Louisiana Begins Clearing Hurricane-Driven Sediment from Channel so Ships Can Pass
Port officials have begun clearing a shipping channel in Louisiana after sediments pushed into the waterway by hurricanes made the water too shallow for some vessels to pass safely.
The work on Port Fourchon’s Belle Pass in Lafourche Parish began last week after the Greater Lafourche Port Commission gave $2.1 million to get the project completed by Jan. 6, The Courier quoted the port’s executive director, Chett Chiasson, as saying.
Officials are expecting the west side of the waterway, which ships use to travel from the port to the Gulf of Mexico oilfield, to be cleared within the next two weeks.
The Army Corps of Engineers, which is responsible for keeping the Belle Pass clear, had less than $1 million for the $3 million project, Chiasson said. That’s why the commission stepped in.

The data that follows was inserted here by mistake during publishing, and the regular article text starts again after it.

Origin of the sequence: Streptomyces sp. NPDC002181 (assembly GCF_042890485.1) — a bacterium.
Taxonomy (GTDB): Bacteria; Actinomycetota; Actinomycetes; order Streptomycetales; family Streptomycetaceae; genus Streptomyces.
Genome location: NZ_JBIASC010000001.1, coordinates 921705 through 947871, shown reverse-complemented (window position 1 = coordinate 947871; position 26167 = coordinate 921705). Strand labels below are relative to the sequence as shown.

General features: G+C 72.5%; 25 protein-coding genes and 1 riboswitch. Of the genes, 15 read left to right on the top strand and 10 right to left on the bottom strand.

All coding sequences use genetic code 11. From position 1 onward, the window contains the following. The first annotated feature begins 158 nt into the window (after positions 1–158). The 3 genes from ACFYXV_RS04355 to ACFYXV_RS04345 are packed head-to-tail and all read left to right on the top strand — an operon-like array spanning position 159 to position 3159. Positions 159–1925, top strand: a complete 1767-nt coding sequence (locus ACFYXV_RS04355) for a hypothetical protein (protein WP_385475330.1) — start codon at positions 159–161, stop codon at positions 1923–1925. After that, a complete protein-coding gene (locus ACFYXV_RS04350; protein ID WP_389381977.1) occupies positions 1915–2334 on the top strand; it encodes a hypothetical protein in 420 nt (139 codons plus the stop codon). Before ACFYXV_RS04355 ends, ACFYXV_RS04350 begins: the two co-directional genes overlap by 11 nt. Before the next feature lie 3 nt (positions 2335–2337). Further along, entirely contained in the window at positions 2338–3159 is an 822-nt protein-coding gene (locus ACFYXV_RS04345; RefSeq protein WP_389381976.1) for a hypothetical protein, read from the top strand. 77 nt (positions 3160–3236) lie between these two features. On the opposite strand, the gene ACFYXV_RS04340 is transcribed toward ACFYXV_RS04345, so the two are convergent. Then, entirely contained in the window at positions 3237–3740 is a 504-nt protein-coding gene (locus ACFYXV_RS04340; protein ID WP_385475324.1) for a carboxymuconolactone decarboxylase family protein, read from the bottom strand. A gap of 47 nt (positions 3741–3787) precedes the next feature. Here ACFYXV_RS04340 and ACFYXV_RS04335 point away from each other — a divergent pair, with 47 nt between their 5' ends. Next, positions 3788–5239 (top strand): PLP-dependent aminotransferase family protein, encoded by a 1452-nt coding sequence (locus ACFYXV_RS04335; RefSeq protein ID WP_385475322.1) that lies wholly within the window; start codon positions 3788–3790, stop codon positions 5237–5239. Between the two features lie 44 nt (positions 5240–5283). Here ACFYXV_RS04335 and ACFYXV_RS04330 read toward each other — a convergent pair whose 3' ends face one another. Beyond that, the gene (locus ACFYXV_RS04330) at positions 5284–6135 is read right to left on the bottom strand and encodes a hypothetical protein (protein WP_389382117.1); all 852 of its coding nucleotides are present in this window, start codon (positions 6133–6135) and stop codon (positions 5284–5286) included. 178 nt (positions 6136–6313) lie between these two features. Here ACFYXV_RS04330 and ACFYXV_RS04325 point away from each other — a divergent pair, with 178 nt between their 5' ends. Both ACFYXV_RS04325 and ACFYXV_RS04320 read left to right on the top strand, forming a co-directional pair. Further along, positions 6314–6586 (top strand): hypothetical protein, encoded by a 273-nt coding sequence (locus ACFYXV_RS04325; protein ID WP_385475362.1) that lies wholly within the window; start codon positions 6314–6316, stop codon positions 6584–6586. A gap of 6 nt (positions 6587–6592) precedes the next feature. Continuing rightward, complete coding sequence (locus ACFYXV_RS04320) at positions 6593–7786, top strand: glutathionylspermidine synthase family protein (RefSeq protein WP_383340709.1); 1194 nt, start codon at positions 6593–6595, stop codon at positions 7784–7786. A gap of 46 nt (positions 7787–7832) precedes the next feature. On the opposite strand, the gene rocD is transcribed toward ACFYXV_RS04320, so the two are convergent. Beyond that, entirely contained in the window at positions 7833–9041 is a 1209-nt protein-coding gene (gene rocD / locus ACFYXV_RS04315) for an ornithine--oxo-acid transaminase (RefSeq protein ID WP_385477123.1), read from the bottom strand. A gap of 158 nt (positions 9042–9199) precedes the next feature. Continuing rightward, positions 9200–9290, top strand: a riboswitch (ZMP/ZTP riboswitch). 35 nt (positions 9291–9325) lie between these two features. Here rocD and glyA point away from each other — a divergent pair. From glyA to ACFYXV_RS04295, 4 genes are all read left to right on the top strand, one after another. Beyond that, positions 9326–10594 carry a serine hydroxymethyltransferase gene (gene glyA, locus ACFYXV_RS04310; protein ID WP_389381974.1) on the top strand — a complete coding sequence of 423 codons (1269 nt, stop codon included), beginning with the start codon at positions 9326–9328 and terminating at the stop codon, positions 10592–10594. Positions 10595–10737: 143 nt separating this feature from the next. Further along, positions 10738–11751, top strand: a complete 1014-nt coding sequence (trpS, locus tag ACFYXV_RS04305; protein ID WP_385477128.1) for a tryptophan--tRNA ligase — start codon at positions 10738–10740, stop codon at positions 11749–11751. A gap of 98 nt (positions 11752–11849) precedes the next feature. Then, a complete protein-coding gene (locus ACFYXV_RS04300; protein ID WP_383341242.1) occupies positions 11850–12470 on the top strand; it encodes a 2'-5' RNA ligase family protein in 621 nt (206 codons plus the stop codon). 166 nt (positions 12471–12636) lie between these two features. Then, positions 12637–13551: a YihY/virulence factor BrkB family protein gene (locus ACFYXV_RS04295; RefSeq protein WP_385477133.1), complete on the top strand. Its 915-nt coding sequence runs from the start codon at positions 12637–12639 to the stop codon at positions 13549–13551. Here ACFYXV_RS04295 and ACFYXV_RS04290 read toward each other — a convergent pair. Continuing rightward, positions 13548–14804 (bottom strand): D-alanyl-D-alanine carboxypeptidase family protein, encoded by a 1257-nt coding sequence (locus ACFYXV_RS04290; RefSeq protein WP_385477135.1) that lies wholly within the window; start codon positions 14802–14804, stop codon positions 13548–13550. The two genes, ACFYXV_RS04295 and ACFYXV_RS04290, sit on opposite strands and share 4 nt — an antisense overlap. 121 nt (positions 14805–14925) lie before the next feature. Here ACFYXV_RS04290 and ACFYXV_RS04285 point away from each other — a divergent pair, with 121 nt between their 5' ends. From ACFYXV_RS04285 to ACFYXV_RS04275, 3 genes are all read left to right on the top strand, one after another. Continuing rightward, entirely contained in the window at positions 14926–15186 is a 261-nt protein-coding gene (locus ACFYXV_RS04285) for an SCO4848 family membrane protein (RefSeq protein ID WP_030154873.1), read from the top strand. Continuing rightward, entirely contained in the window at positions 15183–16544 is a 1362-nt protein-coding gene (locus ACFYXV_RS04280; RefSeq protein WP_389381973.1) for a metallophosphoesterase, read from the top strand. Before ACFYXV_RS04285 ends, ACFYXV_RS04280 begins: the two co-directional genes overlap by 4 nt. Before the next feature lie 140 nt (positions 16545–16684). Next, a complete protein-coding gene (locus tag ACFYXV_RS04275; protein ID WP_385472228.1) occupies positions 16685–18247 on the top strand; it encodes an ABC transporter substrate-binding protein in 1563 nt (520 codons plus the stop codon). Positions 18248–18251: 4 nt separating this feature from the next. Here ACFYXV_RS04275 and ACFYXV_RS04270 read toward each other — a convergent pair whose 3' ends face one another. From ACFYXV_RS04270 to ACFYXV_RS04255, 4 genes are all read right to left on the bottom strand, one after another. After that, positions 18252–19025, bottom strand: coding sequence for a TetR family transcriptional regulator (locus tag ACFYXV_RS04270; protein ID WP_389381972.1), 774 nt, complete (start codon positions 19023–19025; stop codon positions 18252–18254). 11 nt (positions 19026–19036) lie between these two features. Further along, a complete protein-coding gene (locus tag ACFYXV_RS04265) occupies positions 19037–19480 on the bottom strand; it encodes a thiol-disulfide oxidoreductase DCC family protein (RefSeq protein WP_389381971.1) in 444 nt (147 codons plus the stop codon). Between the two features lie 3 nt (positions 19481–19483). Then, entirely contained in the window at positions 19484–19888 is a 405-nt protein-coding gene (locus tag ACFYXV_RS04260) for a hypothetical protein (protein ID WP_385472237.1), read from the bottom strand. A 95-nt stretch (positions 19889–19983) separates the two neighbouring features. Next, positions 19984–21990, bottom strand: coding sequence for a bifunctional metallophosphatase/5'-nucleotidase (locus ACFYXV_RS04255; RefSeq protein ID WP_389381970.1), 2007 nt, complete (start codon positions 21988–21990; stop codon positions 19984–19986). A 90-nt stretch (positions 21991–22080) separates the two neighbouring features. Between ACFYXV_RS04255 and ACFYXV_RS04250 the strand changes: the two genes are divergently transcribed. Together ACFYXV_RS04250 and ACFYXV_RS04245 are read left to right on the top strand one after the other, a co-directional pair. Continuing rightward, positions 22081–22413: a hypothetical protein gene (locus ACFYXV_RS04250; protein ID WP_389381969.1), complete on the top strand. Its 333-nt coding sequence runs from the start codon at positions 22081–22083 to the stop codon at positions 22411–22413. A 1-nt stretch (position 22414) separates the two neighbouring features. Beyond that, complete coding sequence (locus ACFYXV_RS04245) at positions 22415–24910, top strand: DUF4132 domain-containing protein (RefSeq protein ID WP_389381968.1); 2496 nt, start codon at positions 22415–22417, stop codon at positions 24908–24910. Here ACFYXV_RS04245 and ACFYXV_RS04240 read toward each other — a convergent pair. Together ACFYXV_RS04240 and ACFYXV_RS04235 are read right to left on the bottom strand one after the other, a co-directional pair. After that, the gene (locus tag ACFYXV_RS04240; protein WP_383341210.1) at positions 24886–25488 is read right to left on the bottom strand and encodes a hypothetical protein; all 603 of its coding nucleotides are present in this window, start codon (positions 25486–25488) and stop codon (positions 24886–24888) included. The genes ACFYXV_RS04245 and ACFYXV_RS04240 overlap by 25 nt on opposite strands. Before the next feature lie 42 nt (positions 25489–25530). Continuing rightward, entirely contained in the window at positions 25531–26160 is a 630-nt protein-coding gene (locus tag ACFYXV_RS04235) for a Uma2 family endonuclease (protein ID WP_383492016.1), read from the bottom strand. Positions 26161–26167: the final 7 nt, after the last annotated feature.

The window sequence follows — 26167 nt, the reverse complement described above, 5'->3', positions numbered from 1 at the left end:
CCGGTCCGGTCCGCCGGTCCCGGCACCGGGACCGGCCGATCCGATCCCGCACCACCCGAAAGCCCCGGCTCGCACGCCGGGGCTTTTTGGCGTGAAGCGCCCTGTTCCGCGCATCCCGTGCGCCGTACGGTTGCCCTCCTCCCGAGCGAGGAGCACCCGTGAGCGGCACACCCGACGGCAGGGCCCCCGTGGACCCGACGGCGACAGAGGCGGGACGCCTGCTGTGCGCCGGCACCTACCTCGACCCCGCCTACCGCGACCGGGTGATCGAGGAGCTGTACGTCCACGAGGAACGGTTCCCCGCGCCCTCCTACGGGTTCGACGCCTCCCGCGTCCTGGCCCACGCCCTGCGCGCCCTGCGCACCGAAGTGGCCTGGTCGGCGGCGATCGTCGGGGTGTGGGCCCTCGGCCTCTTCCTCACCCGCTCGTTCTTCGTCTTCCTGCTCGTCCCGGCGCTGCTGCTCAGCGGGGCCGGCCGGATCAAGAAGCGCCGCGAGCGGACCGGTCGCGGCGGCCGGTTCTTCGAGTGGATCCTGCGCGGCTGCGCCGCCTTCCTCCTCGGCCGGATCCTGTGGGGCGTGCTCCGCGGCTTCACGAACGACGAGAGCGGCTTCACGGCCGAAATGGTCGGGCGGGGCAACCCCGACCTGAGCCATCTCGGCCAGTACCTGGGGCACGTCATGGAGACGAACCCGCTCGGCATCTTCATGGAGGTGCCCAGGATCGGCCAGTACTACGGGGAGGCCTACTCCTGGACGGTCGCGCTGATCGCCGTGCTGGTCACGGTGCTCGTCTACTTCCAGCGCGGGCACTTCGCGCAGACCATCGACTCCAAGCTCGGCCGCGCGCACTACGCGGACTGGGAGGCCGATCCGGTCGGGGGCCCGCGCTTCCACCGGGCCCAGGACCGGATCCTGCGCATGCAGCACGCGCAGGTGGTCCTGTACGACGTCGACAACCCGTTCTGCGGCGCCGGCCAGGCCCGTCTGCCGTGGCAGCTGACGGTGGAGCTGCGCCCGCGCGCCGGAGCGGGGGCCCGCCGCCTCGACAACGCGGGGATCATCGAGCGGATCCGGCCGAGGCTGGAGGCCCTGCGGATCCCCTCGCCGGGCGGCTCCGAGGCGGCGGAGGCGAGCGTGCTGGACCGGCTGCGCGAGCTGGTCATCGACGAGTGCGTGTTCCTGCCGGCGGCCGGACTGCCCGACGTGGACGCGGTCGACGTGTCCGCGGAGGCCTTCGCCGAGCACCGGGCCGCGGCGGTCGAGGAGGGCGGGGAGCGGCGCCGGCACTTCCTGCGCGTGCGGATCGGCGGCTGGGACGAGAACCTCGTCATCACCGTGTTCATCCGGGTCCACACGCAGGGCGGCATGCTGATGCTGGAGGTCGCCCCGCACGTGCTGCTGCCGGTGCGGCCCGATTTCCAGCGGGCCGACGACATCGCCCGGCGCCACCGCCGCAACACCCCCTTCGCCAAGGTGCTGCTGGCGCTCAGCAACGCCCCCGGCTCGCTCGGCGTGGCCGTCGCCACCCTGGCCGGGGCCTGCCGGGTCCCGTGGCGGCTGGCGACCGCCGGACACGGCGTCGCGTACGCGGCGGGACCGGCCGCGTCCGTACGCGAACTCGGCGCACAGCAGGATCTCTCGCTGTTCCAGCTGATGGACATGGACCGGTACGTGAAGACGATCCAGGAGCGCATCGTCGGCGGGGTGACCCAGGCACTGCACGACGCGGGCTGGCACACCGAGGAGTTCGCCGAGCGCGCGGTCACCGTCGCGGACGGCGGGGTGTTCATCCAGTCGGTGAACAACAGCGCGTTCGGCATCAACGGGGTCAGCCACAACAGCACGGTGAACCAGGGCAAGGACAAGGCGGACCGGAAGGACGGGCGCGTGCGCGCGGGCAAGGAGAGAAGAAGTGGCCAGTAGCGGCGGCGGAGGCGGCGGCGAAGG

The amount of sediment that had collected on the bottom of the channel was exacerbated by all of the storms that have recently hit the area, he said.
“Our tenants and users need a deeper draft to better perform their daily activities, so performing this work now was completely necessary.”
The port is a service hub for the Gulf’s oil rigs and platforms. It was most affected by Hurricanes Cristobal and Zeta, and had shut down operations for nearly 20 days during this year’s hurricane season.
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